12

Ten Thousand Hours (Read 231 times)


I'm back!

    It took me sixteen.....apparently took Meb a bit longer than that.

     

    I've hit PRs every year since I started running, in 2004. This year may be a challenge, though.

    MrH


       

      He has good genes but they've come to the fore after a couple of years of absolutely stellar training and dedication. Funny how that works.

       

      He's the High School Athlete of the Week in Running Times:

       

      http://www.runnersworld.com/high-school-profiles/andrew-hunter-sets-a-sophomore-record

      The process is the goal.

      Men heap together the mistakes of their lives, and create a monster they call Destiny.

         

        He has good genes but they've come to the fore after a couple of years of absolutely stellar training and dedication. Funny how that works.

         

        Funny you mention this. He's coached by his mom, who is using training methods advocated/promoted by Tinman (Tom Schwartz).  Occasionally, his mom will post his workouts on TheRunZone.com

         

        I think most HS kids would be underwhelmed with the amount of hard running he does. Most of his intervals/reps are done at a pace called CV pace (think 37 minute race pace which is relatively slow compared to the speed most kids do their intervals). For pure leg speed, the CV interval sessions are capped off with fast reps ranging from 100 to 200m.

         

        I mention this because so often (and I see this at with my son at his HS), the formula is nearly always "we must train harder...faster" Well, this isn't the formula that Andrew is using. His formula is "keep the ball rolling with sensible workouts. stay healthy. stay fresh. save your best performances for the races, not your practice sessions."  Pretty much the antithesis of what I see from many of the HS programs around me.

           

           

          The other thing that always strikes me (and in full disclosure, I've never made it all the way through "Outliers") is that he's basically looking at groups that are already pretty elite. In the case of the musicians they had already been accepted to a top music school. So basically his theory can be summed up as: Among those who posses the natural talent to be truly elite at something, those who practice the most come closest to their potential. Which is like ... duh.

           

           

          Good point and one that Gladwell skates right over without comment. I think that probably natural talent (which I believe does exist) selects you into that group, then you do the work.  For instance, If you have very little musical talent ( I've seen it) you could probably practice 20,000 hours and not get anywhere close to the top players.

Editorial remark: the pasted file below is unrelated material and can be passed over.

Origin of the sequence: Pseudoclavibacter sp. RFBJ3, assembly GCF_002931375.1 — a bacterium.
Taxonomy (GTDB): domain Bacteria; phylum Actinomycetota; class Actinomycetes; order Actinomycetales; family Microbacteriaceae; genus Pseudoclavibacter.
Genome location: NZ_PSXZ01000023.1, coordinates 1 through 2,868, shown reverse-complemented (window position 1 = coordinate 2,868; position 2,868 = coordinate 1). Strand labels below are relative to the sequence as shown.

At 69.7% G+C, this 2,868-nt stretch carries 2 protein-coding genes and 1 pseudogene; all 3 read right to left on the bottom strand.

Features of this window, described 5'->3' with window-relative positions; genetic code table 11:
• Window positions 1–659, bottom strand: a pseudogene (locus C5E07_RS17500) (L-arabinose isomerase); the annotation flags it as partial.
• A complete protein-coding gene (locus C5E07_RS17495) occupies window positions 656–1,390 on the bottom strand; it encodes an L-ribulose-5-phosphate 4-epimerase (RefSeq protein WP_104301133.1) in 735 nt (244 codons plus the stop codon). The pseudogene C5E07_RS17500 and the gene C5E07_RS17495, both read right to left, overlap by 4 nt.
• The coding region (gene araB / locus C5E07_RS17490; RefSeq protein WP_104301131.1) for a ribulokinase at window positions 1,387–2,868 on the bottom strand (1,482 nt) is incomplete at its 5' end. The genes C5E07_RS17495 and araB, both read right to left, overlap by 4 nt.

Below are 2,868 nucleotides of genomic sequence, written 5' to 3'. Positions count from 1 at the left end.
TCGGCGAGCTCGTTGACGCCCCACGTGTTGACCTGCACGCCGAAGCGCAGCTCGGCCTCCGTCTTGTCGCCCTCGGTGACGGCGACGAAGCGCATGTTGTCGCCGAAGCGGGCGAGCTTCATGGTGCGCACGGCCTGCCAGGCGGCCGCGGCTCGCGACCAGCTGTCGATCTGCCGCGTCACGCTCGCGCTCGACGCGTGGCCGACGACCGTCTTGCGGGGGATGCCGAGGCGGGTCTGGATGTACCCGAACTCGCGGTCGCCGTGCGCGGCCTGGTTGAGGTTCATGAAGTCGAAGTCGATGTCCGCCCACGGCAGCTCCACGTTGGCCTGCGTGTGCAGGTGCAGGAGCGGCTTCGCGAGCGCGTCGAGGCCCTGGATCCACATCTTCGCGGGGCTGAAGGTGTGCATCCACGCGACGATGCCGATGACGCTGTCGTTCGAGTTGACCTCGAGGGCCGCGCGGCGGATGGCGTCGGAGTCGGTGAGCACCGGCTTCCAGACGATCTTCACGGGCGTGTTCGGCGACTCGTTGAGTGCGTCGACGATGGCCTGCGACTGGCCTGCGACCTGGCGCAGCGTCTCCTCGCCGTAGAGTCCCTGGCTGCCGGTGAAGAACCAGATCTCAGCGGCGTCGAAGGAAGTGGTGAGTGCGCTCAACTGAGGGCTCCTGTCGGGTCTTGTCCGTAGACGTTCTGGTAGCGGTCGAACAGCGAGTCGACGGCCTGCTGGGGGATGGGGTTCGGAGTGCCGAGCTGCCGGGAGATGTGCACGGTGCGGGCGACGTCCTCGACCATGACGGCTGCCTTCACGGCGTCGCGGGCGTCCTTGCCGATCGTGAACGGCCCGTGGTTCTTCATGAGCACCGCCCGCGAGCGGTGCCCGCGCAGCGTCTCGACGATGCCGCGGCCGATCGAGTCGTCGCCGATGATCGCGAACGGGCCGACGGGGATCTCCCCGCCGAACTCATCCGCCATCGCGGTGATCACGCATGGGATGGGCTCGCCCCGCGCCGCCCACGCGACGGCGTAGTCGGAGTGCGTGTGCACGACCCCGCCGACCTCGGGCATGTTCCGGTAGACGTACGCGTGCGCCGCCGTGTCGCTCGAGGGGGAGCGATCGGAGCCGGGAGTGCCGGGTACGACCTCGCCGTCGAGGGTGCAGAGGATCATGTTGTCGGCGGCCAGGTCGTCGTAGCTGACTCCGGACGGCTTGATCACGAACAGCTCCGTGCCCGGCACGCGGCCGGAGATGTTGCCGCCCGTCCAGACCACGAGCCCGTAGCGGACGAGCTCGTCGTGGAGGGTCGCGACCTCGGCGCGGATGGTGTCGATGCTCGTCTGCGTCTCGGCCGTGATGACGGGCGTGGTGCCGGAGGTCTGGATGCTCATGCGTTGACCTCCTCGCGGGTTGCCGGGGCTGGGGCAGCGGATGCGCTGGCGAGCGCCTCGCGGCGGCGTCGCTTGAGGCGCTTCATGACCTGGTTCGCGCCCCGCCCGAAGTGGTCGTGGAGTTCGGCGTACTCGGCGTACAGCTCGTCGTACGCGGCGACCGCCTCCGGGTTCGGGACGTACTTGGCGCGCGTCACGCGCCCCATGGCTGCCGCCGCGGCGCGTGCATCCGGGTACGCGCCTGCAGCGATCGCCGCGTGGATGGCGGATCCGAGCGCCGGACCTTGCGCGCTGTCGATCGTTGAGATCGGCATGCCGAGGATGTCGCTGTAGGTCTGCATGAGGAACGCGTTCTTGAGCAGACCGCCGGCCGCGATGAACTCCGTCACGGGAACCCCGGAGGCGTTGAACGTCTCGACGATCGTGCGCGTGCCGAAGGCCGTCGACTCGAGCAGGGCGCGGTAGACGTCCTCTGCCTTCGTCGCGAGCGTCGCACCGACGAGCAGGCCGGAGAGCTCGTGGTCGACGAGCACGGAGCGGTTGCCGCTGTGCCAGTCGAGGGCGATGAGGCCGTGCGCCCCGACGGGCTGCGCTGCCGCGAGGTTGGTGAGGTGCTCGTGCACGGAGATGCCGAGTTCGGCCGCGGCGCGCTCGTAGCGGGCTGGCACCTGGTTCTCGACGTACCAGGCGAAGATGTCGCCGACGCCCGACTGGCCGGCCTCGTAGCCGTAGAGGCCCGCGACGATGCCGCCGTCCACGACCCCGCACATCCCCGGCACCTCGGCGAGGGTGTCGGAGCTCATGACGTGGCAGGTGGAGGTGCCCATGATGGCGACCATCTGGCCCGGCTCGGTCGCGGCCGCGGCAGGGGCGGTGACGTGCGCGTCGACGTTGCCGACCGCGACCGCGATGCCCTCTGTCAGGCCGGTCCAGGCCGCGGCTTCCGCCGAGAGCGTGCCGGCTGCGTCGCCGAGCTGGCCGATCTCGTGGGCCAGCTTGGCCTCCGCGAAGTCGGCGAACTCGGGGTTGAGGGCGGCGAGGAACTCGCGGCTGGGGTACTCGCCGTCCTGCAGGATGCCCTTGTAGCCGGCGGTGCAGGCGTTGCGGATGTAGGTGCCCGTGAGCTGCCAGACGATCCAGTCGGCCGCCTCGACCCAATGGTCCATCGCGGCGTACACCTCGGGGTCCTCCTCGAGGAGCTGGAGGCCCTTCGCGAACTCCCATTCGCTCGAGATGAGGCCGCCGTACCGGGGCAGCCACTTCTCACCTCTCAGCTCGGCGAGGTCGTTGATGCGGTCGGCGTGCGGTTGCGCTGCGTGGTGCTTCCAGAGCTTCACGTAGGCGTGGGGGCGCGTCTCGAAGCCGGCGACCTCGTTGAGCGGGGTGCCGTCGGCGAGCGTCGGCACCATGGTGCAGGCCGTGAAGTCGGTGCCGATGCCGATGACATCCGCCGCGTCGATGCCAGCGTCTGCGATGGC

keep the ball rolling with sensible workouts. stay healthy. stay fresh.

             

            Yeah.  This makes a lot of sense.  Hard to get better if you're out of the game!

            - Joe

            all running goals are under review by the executive committee.

            MrH


               

              Funny you mention this. He's coached by his mom, who is using training methods advocated/promoted by Tinman (Tom Schwartz).  Occasionally, his mom will post his workouts on TheRunZone.com

               

              I think most HS kids would be underwhelmed with the amount of hard running he does. 

               

              Right, but the dedication I was referring too includes the discipline to consistently perform all the core and strength work, the diet, the rest/recovery regime. And getting the miles in during the crappy cold winter.

               

              Any fool can race hard during practice until they get hurt.

              The process is the goal.

              Men heap together the mistakes of their lives, and create a monster they call Destiny.


              I've got a fever...

                 I think that probably natural talent (which I believe does exist) selects you into that group, then you do the work. 

                I think this is a great, succinct way of putting it.  Most people aren't going to put thousands of hours into something that they don't have a natural aptitude for.

                On your deathbed, you won't wish that you'd spent more time at the office.  But you will wish that you'd spent more time running.  Because if you had, you wouldn't be on your deathbed.

                12